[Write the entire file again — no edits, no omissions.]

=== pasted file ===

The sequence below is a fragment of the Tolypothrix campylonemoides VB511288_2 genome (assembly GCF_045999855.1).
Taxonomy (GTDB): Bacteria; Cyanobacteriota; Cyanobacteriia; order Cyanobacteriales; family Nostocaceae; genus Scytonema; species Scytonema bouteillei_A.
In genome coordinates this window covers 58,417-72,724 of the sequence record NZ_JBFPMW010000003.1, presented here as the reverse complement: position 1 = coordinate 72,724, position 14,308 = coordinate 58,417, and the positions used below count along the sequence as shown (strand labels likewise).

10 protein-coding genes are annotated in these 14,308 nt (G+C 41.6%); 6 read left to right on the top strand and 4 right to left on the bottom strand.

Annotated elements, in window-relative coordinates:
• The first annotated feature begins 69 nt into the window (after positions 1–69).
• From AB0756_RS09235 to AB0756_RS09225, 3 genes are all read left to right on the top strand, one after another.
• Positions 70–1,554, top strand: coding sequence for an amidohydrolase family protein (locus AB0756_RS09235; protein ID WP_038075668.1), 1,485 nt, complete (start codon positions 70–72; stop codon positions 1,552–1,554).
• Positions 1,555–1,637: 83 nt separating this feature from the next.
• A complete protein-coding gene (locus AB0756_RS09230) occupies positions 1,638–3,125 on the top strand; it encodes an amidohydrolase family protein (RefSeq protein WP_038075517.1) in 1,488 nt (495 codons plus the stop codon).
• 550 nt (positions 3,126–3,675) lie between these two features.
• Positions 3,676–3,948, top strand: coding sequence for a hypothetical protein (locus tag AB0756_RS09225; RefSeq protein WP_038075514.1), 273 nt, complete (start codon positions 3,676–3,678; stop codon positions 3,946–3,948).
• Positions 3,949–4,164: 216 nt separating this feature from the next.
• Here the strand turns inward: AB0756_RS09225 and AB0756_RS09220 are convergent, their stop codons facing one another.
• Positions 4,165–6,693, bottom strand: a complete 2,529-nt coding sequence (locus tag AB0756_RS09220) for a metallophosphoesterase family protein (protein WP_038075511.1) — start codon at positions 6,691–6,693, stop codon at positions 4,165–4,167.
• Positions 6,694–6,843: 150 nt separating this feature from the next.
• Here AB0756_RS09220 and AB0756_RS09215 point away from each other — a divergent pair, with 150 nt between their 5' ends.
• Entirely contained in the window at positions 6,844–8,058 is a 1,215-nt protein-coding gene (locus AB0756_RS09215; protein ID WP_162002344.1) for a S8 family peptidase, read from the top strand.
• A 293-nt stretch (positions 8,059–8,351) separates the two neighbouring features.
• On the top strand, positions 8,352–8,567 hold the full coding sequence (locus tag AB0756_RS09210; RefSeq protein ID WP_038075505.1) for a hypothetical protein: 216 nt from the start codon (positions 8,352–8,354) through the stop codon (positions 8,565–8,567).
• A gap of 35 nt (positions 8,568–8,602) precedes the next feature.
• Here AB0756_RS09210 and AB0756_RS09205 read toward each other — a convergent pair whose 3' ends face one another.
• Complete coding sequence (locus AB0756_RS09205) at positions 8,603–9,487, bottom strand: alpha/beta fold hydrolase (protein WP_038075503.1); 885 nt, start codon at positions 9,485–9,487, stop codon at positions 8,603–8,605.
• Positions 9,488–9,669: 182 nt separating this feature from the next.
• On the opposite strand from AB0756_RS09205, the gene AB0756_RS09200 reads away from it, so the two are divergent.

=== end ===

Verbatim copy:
The sequence below is a fragment of the Tolypothrix campylonemoides VB511288_2 genome (assembly GCF_045999855.1).
Taxonomy (GTDB): Bacteria; Cyanobacteriota; Cyanobacteriia; order Cyanobacteriales; family Nostocaceae; genus Scytonema; species Scytonema bouteillei_A.
In genome coordinates this window covers 58,417-72,724 of the sequence record NZ_JBFPMW010000003.1, presented here as the reverse complement: position 1 = coordinate 72,724, position 14,308 = coordinate 58,417, and the positions used below count along the sequence as shown (strand labels likewise).

10 protein-coding genes are annotated in these 14,308 nt (G+C 41.6%); 6 read left to right on the top strand and 4 right to left on the bottom strand.

Annotated elements, in window-relative coordinates:
• The first annotated feature begins 69 nt into the window (after positions 1–69).
• From AB0756_RS09235 to AB0756_RS09225, 3 genes are all read left to right on the top strand, one after another.
• Positions 70–1,554, top strand: coding sequence for an amidohydrolase family protein (locus AB0756_RS09235; protein ID WP_038075668.1), 1,485 nt, complete (start codon positions 70–72; stop codon positions 1,552–1,554).
• Positions 1,555–1,637: 83 nt separating this feature from the next.
• A complete protein-coding gene (locus AB0756_RS09230) occupies positions 1,638–3,125 on the top strand; it encodes an amidohydrolase family protein (RefSeq protein WP_038075517.1) in 1,488 nt (495 codons plus the stop codon).
• 550 nt (positions 3,126–3,675) lie between these two features.
• Positions 3,676–3,948, top strand: coding sequence for a hypothetical protein (locus tag AB0756_RS09225; RefSeq protein WP_038075514.1), 273 nt, complete (start codon positions 3,676–3,678; stop codon positions 3,946–3,948).
• Positions 3,949–4,164: 216 nt separating this feature from the next.
• Here the strand turns inward: AB0756_RS09225 and AB0756_RS09220 are convergent, their stop codons facing one another.
• Positions 4,165–6,693, bottom strand: a complete 2,529-nt coding sequence (locus tag AB0756_RS09220) for a metallophosphoesterase family protein (protein WP_038075511.1) — start codon at positions 6,691–6,693, stop codon at positions 4,165–4,167.
• Positions 6,694–6,843: 150 nt separating this feature from the next.
• Here AB0756_RS09220 and AB0756_RS09215 point away from each other — a divergent pair, with 150 nt between their 5' ends.
• Entirely contained in the window at positions 6,844–8,058 is a 1,215-nt protein-coding gene (locus AB0756_RS09215; protein ID WP_162002344.1) for a S8 family peptidase, read from the top strand.
• A 293-nt stretch (positions 8,059–8,351) separates the two neighbouring features.
• On the top strand, positions 8,352–8,567 hold the full coding sequence (locus tag AB0756_RS09210; RefSeq protein ID WP_038075505.1) for a hypothetical protein: 216 nt from the start codon (positions 8,352–8,354) through the stop codon (positions 8,565–8,567).
• A gap of 35 nt (positions 8,568–8,602) precedes the next feature.
• Here AB0756_RS09210 and AB0756_RS09205 read toward each other — a convergent pair whose 3' ends face one another.
• Complete coding sequence (locus AB0756_RS09205) at positions 8,603–9,487, bottom strand: alpha/beta fold hydrolase (protein WP_038075503.1); 885 nt, start codon at positions 9,485–9,487, stop codon at positions 8,603–8,605.
• Positions 9,488–9,669: 182 nt separating this feature from the next.
• On the opposite strand from AB0756_RS09205, the gene AB0756_RS09200 reads away from it, so the two are divergent.